That said, it might simply be that these kinds of games do not appeal to me, and so I would not say that they were bad, as such. The platforming elements I found more frustrating, irritating rather than challenging: the particular combinations of buttons required to make Stella clamber onto higher levels, drop through them, or activate zip-wires were too much for my keyboard, and so Stella would regularly plummet back to the beginning of a platforming section because
all things tend naturally towards entropy and oblivion I was holding down too many keys simultaneously.
The meditations on death, however, I feel in a better position to criticize, starting with my perennial bugbear that, especially towards the beginning of the game, the script is rife with elementary spelling, grammatical, and formatting errors, which I hope will soon be addressed in a patch.
The whole game is (probably) an extended metaphor for Stella coming to terms with her own death in her last few moments. As a palliative care nurse, and one who was present at the deaths of many of her own loved ones, she has seen her fair share of death. The game draws upon the idea that a palliative care nurse is something of a medical psychopomp and runs with the theme by making Stella a more conventional one for the purposes of the story/her own self-perception of the story.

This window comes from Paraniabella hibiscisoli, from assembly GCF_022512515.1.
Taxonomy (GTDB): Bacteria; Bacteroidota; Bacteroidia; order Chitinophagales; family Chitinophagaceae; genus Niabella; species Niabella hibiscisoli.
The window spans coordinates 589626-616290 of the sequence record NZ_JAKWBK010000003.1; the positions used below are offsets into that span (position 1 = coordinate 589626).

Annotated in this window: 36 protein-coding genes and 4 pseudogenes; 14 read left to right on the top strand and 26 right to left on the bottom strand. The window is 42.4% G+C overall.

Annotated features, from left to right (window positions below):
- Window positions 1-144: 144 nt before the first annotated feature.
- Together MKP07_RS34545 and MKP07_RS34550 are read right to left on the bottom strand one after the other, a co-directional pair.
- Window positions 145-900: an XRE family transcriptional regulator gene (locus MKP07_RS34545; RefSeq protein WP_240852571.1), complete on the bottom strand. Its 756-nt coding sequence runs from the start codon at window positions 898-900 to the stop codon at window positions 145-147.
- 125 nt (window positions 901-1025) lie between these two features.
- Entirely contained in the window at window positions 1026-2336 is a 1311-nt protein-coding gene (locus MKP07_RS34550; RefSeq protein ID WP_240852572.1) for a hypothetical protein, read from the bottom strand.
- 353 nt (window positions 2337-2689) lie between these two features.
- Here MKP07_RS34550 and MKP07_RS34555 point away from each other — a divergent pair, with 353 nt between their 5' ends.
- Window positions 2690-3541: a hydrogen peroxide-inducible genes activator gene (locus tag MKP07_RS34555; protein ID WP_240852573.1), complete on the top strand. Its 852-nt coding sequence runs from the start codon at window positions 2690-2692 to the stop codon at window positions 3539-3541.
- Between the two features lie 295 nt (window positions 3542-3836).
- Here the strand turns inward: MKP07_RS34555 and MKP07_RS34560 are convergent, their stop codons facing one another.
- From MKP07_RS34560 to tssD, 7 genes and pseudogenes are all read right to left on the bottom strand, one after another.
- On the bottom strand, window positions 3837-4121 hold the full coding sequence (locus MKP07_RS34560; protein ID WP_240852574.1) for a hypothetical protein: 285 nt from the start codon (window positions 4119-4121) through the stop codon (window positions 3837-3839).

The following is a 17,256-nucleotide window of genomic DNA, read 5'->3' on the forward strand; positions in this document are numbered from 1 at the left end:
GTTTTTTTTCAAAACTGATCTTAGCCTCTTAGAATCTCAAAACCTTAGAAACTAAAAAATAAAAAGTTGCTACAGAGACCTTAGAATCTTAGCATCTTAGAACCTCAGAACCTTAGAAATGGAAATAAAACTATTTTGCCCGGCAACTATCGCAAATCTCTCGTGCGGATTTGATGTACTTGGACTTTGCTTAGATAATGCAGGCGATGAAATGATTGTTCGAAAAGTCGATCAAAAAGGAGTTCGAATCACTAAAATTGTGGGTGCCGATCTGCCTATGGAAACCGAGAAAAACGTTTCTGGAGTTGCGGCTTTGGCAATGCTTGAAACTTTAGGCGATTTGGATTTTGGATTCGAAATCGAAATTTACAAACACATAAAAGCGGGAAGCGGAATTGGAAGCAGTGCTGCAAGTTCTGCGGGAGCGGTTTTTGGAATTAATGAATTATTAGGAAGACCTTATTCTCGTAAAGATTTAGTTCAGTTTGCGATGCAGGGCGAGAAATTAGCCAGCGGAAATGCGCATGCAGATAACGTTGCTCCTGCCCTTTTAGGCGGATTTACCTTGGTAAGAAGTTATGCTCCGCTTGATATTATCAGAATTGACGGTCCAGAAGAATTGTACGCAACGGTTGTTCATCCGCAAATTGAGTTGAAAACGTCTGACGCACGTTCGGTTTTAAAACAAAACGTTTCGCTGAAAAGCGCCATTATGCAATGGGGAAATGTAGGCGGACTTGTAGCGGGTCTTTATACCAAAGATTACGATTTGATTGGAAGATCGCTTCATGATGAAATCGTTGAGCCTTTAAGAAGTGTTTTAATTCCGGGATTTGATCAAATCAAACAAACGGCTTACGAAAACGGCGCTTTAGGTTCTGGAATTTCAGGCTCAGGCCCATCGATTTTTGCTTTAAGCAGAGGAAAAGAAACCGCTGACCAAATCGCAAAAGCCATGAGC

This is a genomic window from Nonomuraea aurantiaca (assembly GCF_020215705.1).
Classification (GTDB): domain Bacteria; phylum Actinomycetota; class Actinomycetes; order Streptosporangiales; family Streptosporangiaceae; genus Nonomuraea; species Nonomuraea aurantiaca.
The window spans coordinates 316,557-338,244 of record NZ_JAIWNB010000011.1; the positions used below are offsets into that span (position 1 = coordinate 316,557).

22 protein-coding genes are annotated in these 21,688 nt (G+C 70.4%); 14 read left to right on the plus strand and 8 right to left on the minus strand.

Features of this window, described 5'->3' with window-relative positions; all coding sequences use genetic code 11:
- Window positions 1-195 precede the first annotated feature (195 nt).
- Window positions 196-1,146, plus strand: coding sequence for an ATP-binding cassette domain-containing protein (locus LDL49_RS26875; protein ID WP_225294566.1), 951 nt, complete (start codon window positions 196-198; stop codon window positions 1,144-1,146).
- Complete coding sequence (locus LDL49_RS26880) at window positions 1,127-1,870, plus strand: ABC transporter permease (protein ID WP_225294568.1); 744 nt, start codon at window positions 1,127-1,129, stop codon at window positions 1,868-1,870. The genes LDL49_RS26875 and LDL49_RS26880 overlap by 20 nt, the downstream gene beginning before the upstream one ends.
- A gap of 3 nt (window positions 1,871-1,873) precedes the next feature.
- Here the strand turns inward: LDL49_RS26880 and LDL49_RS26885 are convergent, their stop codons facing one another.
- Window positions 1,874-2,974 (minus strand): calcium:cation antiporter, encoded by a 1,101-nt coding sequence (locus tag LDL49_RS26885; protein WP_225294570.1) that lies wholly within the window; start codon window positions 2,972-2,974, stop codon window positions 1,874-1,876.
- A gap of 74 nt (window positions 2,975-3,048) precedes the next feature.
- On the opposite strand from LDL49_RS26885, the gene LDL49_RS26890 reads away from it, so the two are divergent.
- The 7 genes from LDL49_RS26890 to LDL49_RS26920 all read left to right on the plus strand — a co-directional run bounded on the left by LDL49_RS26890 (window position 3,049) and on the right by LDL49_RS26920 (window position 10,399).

Although the characters Stella guides to the Everdoor are varied, it is telling that most come to terms with death in very similar ways. On the one hand, this should be expected: the game is about taking those spirits who are ready to pass on to their destination, not about dragging unwilling prisoners into the Great Beyond. On the other hand, the impression I get of the spirits’ final words is that the writer was quite influenced by those famous words of Carl Sagan: ‘We’re made of star stuff’. Sagan was vaguely pantheist/deist in his inclinations, and in his work attributed a certain mystical quality to the physical universe whilst criticizing the conception of a transcendent god in the monotheistic pattern. That is to say, in the words that follow the quotation given above, ‘We are a way for the cosmos to know itself’. Stella’s star motif (in name and in the constellations left by her departed wards) reflects the first part of the quote, and the game’s own trajectory as a means of Stella to come to terms with her own baggage completes the second part.